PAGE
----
Torn-Down Tuesday: Train stations of Canalside’s past

By Steve Cichon
steve@buffalostories.com
@stevebuffalo

There’s $1 million in state money on the table to study the feasibility of a new train station for Buffalo and answer some key questions—chief among them, where it should go.

Since problems at the Exchange Street Amtrak station last year helped ignite talk of the need for a new train station in the city, two potential locations received the most buzz: Canalside at Buffalo Harbor and the former New York Central Terminal on Buffalo’s East Side.

Downtown Buffalo’s current train station. Robert Kirkham/Buffalo News

The Central Terminal’s historic connection to Buffalo’s locomotive past is obvious — it was the city’s main train station for 50 years. But before the shiny Art Deco landmark opened in 1929, the heart of the city’s passenger train service was near the area now known as Canalside.

The New York Central Terminal. Postcard, 1945.

For the 75 years before the current Central Terminal opened, the New York Central Depot was on Exchange Street about where the current train station is.

New York Central Depot, Exchange near Washington St. The bridge in the distance is the Michigan St. Bridge going over Exchange Street and the railroad tracks.

Built in 1854, the depot served passengers until 1929.

On the spot where the Courtyard by Marriott/Philips Lytle building stands today, the Lehigh Valley passenger terminal stood from 1916-1960. When the station opened, it was  it was “a cause for civic celebration,” and “the dreams of years fulfilled.”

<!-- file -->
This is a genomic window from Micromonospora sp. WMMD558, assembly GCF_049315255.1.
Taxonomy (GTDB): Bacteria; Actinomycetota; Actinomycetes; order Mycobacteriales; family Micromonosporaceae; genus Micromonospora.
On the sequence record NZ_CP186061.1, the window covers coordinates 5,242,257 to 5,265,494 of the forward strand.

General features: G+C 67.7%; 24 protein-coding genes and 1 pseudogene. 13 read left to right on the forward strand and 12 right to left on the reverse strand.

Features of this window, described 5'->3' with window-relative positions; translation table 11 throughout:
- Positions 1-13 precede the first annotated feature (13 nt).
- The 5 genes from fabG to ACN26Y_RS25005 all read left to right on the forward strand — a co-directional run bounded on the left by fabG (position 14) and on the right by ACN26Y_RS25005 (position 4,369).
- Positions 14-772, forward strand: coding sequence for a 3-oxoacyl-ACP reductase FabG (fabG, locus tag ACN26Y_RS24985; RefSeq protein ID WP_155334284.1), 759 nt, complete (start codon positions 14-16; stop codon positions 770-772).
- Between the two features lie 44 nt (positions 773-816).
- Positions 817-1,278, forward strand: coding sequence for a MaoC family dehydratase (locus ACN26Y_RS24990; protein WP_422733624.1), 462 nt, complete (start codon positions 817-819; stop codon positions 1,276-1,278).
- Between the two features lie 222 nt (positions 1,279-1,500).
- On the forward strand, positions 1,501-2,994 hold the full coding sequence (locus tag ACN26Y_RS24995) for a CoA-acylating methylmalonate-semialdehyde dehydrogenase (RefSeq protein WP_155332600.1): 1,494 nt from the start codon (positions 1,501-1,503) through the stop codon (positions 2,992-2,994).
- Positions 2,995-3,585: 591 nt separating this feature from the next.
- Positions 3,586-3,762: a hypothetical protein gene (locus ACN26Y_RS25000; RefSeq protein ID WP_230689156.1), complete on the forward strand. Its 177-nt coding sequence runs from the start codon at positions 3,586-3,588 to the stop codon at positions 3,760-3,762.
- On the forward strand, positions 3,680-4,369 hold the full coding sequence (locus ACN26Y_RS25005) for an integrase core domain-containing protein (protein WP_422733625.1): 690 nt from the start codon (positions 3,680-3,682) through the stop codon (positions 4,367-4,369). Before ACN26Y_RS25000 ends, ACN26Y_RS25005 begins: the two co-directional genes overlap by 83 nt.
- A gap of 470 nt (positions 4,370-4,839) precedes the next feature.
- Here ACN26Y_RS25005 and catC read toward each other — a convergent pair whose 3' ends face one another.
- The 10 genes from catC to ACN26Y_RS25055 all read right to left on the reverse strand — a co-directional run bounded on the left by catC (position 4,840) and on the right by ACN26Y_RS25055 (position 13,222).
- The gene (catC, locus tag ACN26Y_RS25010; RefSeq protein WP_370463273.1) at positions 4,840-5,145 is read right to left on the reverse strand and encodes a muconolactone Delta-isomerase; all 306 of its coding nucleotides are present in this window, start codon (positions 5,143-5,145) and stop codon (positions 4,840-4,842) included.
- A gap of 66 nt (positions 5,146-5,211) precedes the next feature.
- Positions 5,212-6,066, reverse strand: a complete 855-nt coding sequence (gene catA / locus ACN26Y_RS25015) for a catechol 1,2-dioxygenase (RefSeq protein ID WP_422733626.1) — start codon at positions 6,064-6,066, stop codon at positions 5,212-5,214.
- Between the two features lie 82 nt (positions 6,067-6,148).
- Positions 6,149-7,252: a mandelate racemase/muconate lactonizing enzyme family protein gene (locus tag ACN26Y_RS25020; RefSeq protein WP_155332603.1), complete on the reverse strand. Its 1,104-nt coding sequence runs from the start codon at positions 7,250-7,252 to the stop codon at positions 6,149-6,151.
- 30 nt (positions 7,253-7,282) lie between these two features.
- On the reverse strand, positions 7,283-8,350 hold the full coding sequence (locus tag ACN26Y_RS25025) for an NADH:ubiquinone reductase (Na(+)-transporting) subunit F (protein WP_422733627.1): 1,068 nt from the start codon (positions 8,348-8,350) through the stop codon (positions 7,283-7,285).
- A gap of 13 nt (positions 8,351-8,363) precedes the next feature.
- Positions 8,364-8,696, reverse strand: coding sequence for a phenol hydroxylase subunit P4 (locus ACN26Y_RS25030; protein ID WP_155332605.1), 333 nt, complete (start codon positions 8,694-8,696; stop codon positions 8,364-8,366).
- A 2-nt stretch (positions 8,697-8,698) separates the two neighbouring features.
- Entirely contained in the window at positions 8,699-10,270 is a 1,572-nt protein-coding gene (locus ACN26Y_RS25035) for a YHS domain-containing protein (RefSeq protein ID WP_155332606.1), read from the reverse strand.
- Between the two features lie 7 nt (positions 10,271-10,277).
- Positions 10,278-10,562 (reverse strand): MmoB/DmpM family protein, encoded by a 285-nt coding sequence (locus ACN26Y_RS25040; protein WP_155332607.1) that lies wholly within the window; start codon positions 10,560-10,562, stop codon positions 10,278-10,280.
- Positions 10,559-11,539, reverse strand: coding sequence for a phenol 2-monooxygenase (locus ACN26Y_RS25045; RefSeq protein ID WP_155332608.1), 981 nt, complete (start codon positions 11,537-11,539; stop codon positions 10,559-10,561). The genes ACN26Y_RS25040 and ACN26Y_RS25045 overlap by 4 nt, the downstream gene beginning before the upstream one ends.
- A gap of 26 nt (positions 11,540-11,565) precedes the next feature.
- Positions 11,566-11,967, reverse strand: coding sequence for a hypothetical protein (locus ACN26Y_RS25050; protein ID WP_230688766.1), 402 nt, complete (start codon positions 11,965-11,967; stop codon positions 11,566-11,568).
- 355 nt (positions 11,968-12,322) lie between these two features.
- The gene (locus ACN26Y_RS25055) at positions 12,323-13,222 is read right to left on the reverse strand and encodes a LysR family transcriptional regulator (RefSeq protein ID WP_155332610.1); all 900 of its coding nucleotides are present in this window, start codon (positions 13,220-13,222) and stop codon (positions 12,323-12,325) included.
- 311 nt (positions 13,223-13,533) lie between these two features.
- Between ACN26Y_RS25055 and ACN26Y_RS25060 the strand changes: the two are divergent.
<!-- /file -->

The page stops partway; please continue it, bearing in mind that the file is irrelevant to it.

Lehigh Valley Terminal, 1959.

At the foot of Main Street stood the Lackawanna Railroad depot. This image is from 1914. Trying to find the spot today, you might leave KeyBank Center at the Sabres Store entrance, and head for the Metro Rail tracks. Just across the tracks at the Harbor Center Metro Rail stop is about where this version of the DL&W Passenger terminal stood.

Lackawanna Railroad Depot, 1914

It was around the time of this photo that DL&W built a palatial passenger terminal and train shed complex in the area that is now across South Park Avenue from the backside of the arena along the Buffalo River.

The passenger terminal portion of the building was torn down, but the train shed building is used to shelter the Metro Rail trains when not in use.

The Canalside site has plenty of history, but very little infrastructure remains. Train tracks and terminals once crisscrossed and filled the area, but they’ve mostly been gone for generations now.

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Steve Cichon

Steve Cichon is a proud Buffalonian helping the world experience the city he loves. writing about the people, places, and ideas that make Buffalo unique and special. The storyteller and historian has written six books, worn bow ties since the 80s, and spent 20 years working in Buffalo radio and TV, climbing his way to news director at WBEN Radio. Since then, he's been an adjunct professor, produced PBS documentaries, and even run for Erie County Clerk. Steve's Buffalo roots run deep: all eight of his great-grandparents called Buffalo home, with his first ancestors arriving here in 1827.